portionate improvements,1 he may, because of Ill-health!, or other cause, oe
granted Intermediate certificate of im
provement and transfer his claim
Records without permanent residence may be 'issued, provided applicant makes improvements to- extent of
£360 per annum and records same each
year. Failure to make improvements
or record same will operate as forfeiture. Title cannot be obtained In
■ess than 6 years, and improvement!)
of $10.00 per acre, Including 5 acres
cleared and cultivated, and residence
of at least 2 years are required.
Pre-emptor holding Crown Grant
may record another pre-emption, if .he
requires land In conjunction with his
farm,, without actual occupation, provided statutory improvements made
and residence maintained on Crown
granted land.
Unsurveyed areas, not exceeding 20
acres, may be leased 'as homesltes,
title to be obtained after fulfilling residential and improvement conditions.
For grazing" and industrial  purposes
, areas   exceeding   640   acres   may   be
leased by one person or company.
Mill, factory or Industrial sites on
timber land not exceeding 40 acres
may be .purchased; conditions include
payment of stumpage.
Natural hay meadows inaccessible
by existing roads may be purchased
conditional upon construction of a road
to them. Rebate of one-half of cost of
road, not exceeding half of purchase
price, is made.
The scope of this Act Is enlarged to
Include all persons joining and serving with His Majesty's Forces. The
time within which the heirs or devisees
of a deceased pre-emptor may apply
for title under the Act Is extended
from for one year from the death of
such person, • as formerly, until one
year after the conclusion of the great
war. This privilege Is also made re-
No fees relating to pre-emptions are
due or payable by soldiers on preemptions recorded after .Tune 28, 1918.
Taxes are remitted for five yean.
Provision (or return of moneys accrued, due and been paid since August
4, 1914, on account of payment!, fees
or taxes on soldiers' nre-emptlons.
Interest on agreements to purchase
town or oity lots held by members of
Allied Forces, or dependents, acquired
direct or indirect, remitted from enlistment to March 81, 1920.
Provision   made   for   Issuance   of
Grown   grants   to  sub-purchasers   of •
Crown Lands,  acquiring  rights .from
purchasers   who   failed   to   complete
purchase, Involving forfeiture, on  fulfillment of conditions of purchase, Interest and taxes.   Where sub-purchasers do not claim whole of original parcel, purchase price due and taxes may
be   distributed    proportionately' over
Whole area.   Applications most be made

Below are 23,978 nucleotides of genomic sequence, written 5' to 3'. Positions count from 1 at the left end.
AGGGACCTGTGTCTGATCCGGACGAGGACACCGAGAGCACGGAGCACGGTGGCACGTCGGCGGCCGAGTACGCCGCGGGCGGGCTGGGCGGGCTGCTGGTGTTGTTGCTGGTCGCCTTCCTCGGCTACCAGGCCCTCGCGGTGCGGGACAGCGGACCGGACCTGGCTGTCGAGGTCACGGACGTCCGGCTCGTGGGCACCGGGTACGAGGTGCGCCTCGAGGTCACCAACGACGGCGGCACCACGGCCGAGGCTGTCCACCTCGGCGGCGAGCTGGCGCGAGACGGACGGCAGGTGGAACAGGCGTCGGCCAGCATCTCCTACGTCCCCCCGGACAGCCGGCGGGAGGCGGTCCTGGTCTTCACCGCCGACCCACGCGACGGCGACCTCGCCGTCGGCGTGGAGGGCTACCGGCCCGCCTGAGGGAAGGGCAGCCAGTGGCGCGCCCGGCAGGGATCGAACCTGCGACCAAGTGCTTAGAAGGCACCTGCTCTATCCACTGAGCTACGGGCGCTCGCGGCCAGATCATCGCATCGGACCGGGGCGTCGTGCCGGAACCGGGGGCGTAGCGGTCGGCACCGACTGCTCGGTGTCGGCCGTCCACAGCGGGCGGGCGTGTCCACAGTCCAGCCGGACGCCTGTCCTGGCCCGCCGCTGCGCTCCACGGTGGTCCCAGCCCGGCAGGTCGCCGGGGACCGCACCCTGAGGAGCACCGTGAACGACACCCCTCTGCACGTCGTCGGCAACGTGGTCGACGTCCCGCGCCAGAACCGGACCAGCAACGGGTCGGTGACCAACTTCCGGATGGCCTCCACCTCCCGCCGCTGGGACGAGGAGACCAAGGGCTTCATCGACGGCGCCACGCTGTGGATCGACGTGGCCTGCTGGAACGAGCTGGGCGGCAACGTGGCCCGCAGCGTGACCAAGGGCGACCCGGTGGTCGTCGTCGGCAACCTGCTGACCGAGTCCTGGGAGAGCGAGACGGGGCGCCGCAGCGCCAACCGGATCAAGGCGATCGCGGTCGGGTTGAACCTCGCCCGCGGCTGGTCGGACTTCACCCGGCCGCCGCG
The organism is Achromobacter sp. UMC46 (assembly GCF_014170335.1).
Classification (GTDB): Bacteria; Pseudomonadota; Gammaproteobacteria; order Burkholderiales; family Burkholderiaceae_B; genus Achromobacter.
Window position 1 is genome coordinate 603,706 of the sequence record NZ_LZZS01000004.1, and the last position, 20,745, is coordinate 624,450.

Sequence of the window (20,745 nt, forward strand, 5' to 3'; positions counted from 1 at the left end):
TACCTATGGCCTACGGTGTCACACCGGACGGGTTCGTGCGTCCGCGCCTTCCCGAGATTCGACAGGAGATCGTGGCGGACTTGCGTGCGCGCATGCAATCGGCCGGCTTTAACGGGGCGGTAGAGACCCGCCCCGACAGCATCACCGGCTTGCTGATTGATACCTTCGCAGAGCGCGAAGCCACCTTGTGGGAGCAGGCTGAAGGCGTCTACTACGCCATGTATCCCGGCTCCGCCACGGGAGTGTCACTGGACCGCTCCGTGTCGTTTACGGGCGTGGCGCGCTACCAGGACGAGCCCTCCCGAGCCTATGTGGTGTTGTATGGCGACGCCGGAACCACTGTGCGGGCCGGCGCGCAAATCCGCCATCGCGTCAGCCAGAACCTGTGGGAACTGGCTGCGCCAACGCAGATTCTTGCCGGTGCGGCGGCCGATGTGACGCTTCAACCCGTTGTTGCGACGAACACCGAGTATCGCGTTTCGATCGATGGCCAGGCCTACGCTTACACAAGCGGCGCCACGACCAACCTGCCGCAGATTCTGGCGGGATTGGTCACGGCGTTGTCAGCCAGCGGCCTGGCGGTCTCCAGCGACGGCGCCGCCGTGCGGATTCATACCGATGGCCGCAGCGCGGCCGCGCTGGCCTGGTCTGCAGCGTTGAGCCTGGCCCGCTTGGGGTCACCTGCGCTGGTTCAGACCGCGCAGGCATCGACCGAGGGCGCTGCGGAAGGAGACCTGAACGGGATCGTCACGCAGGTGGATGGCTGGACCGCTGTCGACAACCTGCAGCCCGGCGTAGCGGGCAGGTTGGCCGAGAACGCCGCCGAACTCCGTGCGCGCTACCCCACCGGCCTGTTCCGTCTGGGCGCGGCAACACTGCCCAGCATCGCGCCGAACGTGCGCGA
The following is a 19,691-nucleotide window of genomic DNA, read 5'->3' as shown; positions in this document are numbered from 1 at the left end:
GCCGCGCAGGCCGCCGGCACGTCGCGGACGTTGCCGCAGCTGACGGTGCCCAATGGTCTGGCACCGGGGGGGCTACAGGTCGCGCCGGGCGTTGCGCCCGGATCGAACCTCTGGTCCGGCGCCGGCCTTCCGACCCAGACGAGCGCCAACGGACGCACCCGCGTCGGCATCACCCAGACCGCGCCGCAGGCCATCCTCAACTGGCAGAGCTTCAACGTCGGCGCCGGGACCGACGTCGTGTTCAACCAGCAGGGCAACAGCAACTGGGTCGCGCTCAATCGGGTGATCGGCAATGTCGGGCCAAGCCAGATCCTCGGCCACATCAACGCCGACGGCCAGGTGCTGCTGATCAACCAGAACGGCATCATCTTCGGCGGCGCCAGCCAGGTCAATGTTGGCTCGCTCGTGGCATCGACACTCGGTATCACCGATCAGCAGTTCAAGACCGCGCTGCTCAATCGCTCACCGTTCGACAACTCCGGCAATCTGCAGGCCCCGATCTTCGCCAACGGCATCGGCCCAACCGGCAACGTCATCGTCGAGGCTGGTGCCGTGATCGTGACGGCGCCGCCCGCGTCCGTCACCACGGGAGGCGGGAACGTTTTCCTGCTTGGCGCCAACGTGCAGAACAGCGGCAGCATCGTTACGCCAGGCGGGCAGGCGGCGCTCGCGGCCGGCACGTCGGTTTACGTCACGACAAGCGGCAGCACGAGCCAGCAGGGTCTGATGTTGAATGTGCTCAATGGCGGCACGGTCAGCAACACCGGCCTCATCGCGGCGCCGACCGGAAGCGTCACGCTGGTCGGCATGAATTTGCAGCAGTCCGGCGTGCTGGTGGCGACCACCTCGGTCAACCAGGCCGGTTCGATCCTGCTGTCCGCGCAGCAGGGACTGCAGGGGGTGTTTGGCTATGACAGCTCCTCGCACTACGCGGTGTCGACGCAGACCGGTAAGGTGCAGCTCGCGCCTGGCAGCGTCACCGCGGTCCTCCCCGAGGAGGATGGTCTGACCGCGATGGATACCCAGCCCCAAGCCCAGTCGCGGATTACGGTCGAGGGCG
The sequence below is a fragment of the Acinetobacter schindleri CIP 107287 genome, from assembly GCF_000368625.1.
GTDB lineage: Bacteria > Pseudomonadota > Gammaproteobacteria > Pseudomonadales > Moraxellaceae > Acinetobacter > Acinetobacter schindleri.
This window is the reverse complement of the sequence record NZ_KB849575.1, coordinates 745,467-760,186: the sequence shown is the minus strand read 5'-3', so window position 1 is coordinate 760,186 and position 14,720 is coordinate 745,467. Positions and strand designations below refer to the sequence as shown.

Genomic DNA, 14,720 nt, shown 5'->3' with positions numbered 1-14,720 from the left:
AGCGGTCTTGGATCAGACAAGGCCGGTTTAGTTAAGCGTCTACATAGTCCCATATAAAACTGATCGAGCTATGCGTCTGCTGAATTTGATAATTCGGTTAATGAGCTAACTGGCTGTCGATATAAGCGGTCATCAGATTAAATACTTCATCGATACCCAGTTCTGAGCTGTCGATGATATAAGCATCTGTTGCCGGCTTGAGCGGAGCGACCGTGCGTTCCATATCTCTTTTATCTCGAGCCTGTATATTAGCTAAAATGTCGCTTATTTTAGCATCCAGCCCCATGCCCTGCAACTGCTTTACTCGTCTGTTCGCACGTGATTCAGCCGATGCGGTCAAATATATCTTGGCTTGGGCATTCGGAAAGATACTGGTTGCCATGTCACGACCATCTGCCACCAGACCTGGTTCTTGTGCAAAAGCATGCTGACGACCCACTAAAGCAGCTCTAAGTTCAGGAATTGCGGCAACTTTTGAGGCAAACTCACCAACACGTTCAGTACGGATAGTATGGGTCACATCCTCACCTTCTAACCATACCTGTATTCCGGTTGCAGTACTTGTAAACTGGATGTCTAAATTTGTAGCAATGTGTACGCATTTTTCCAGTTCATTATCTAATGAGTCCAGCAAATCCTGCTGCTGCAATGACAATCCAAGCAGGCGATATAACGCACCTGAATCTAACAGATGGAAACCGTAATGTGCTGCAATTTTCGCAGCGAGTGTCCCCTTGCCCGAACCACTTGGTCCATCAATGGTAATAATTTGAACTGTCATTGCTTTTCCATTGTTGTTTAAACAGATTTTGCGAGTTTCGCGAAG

by May 1, 1920,   .*
Grazing Aot, 1919, for systematic.
development of livestock Industry provides for graslng districts and range
administration under .Commissioner.
Annual grazing permits Issued based
on numbers ranged; priority for estab
llshed owners. Stock-owners may
form Associations for range management Free, or partially free, permits
for settlers, oampers or travellers, up
to ten head.
Anyox, Community
If you are in need of a mental
tonic, take advantage of the
League Library. The digestion
of a good book is often the
cause of a different viewpoint
Maple Bay Cafe
Under New Management
Meals at All Hours
Turkish  Sweat  Shower
■,: and'Tub-''
USE  .     ''■;■
Shoe Repairing
Rooming House
First Class Rooms to Rent by Day,
Week or Month
Soft Drinks, Cigus, Cigarettes and Tobicce
Kitsault Cigar Store
>' Cigars, Tobacco & Soft Drinks
Wholesale and Retail
i" ""im   BBasasj
For Rent, by Day, Week or Month.
Reasonable Rates.'
Cooper Caps
For Men
We have just received a Large Consignment
All the Latest Patterns and Colors
A Wide Range to select from
Leaves Alice Arm for Anyox 9 a.m.
Tuesdays, Thursday! & Saturdays
Returning Same Days at 3 p.m.
il s Sis ""' ' ' "
J/isi + .s.»m»is.tH'»»»*»»+«
Meals Served at All Hours
GUS.   ANDERSON,   Proprietor ;:*;,. ;-.:./,^^b,;^.,„^„;;
ALICE   ARM   AND   AtfYOX   HEEALD,   Alice  Aem,   Saturday, April 21, 1923
^^.'4«»>'»>'»4'*'4't'4','^'i",*^'''4 "'♦'''♦
Mr. Prod Morrow returned on
Thursday from a mouth's visit to the
Mr. and Mrs, 0. Hague left on Monday, on a visit to Vancouver.
Mrs. H. Wilby left on Thursday, for
a month's visit to Vancouver.
Mr. W. Coulter returned to Anyox
on Monday.
•Dan Bartholmew, an old-timer of
the Sample Mill, returned last week.
.   Mr. J. Hopton left on Monday, for a
two week's visit to Prince Rupert.
Mr. Alex. Fraser returned on Thursday from a visit to Prince Rupert.